2 In addition to the large quantity of articles which have appeared in various Russian and foreign newspapers, and which demonstrate an extraordinary talent for slander or an unbelievable literary shamelessness on the author's part, there are already fairly extensive works which pretend to have a certain ideological or historical importance, but which in reality are conscious falsifications or inept fables. For example, we can cite the book of Ya. Yakovlev, Russian Anarchism in the Great Russian Revolution (published in several Russian as well as foreign editions) -- a steady stream of falsifications and outright lies. Or we could cite the long and pretentious article of a certain Gerasimenko in the historical-literary anthology Istorik i Sovremenik (published by Olga D'yakov and Co., Book III, Berlin, 1922, p. 151, article on "Makhno"), where such fantasies are reported that one is ashamed for the "author" and the "anthology." We should also mention that the anarchist press, which generally treats the Makhnovist movement seriously, thoughtfully and honestly, analyzing it from other vantage points and with other aims than the above-mentioned "authors," also contains numerous errors and inaccuracies which are caused by the fact that the authors themselves did not personally take part in the movement, were not in close contact with it, and wrote about it on the basis of hearsay, on the basis of published materials or second-hand accounts and articles. (See, for example, the pamphlet by P. Rudenko, "In the Ukraine -- the Insurrection and the Anarchist Movement," published by the Workers' Publishing House, Argentina, March, 1922, reprinted from the journal Vol'nyi Trud, organ of the Petrograd Federation of Anarchist Groups, October, 1919. In the pamphlet as well as in the article, major errors appeared which can be explained by the fact that the author did not personally take part in the movement and did not actually experience its complex problems.)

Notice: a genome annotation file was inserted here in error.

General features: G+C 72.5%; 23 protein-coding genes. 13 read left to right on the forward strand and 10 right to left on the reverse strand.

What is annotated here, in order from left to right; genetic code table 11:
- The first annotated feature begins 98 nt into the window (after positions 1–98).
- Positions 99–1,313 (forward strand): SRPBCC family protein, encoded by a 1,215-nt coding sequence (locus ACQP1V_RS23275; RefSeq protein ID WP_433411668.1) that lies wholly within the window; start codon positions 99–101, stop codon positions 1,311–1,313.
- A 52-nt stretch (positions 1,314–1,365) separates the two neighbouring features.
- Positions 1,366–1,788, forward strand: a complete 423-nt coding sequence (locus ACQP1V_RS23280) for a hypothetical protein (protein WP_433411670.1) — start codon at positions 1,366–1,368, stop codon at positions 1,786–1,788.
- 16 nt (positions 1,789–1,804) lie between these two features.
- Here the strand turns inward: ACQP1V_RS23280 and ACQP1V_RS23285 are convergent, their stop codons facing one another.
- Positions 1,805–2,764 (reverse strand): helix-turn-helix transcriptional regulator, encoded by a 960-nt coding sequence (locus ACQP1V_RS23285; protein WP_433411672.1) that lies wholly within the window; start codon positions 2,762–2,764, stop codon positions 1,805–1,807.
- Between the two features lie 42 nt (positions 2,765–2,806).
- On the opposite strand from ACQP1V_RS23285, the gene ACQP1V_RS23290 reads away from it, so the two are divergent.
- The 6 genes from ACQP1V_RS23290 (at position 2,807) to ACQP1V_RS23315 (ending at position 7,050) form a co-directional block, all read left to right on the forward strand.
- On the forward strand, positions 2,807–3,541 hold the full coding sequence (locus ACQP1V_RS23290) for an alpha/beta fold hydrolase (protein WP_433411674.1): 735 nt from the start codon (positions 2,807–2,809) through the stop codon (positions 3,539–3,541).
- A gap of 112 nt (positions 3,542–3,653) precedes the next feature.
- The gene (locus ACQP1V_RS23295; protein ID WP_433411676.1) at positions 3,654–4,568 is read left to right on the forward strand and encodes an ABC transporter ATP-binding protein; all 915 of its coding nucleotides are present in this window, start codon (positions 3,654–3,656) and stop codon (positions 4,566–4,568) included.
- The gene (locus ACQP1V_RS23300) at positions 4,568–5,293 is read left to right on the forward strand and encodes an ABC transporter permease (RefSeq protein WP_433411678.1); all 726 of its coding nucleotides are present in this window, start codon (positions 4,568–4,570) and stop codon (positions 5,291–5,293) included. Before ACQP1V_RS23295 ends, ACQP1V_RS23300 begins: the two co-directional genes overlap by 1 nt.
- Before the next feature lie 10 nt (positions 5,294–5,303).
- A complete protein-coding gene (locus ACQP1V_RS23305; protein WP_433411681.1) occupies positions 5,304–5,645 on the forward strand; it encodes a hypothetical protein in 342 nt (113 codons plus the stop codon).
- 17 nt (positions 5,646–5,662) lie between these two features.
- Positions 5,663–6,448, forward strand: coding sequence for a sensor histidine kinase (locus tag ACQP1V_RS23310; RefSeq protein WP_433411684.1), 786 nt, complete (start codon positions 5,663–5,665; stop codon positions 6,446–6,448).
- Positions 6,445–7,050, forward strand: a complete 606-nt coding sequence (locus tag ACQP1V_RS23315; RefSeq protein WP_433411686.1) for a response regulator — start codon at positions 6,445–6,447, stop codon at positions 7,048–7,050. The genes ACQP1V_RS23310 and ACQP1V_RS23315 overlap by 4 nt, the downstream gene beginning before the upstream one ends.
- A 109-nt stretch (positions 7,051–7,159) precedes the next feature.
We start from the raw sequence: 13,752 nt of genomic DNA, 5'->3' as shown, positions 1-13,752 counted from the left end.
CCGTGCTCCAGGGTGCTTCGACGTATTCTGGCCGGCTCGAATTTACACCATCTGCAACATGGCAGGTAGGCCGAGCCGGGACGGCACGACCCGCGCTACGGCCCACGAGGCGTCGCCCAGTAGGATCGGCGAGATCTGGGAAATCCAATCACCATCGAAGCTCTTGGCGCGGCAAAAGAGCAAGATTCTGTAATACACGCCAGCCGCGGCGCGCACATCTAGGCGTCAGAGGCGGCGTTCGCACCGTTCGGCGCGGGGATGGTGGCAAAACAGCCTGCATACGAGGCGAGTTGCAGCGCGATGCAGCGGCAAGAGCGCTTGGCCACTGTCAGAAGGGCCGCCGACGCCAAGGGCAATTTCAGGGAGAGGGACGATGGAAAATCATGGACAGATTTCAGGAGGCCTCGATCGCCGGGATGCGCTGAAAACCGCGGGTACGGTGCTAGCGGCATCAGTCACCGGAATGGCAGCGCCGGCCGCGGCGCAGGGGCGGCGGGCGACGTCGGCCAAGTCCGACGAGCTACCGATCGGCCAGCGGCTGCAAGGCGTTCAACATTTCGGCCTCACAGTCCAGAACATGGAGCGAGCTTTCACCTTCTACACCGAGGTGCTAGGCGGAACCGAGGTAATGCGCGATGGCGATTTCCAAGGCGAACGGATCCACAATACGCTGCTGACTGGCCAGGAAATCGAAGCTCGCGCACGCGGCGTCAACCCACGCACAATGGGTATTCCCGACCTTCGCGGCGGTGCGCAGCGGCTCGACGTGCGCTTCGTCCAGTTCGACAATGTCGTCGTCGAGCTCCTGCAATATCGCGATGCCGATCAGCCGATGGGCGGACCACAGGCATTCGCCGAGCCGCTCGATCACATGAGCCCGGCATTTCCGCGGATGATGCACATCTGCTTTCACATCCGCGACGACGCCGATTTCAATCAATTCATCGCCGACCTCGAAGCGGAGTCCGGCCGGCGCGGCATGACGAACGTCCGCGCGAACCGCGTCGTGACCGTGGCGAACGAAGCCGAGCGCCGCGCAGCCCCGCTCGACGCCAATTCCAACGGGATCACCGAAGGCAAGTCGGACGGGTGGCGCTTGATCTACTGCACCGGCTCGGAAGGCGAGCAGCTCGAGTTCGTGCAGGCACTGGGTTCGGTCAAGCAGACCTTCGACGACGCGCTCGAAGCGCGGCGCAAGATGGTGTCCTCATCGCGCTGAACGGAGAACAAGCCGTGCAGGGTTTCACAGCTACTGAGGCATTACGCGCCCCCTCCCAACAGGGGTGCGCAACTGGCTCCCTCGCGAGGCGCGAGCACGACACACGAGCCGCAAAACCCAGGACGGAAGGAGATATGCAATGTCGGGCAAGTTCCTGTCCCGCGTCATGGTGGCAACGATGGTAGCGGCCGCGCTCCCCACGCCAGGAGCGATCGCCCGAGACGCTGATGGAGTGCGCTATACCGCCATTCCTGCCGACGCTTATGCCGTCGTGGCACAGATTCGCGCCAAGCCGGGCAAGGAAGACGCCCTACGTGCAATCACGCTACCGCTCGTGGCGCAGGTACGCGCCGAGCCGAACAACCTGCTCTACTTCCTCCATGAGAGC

3 Instigator of Jewish pogroms.
4 Before the publication of the present work, the author published two articles in foreign journals, "Nestor Makhno" and "The Makhnovshchina and Anti-Semitism," in order to acquaint foreign workers and comrades with certain facts about the Makhnovshchina.
5 At the time of this defeat, during an attack by a cavalry division of "Red Cossacks," Arshinov was almost killed (and not for the first time). He saw several close comrades massacred when they were unable to avoid the blows of the Cossack sabres
6 Since the publication of this book in Russian, Makhno was tried by a Polish tribunal, accused of high treason (for having instigated an uprising in Galicia in collaboration with the Bolsheviks). The accusation was recognized to be false, and Makhno was acquitted. He has since then been at liberty. [Footnote in the French edition, Paris: Librairie Internationale, 1924.]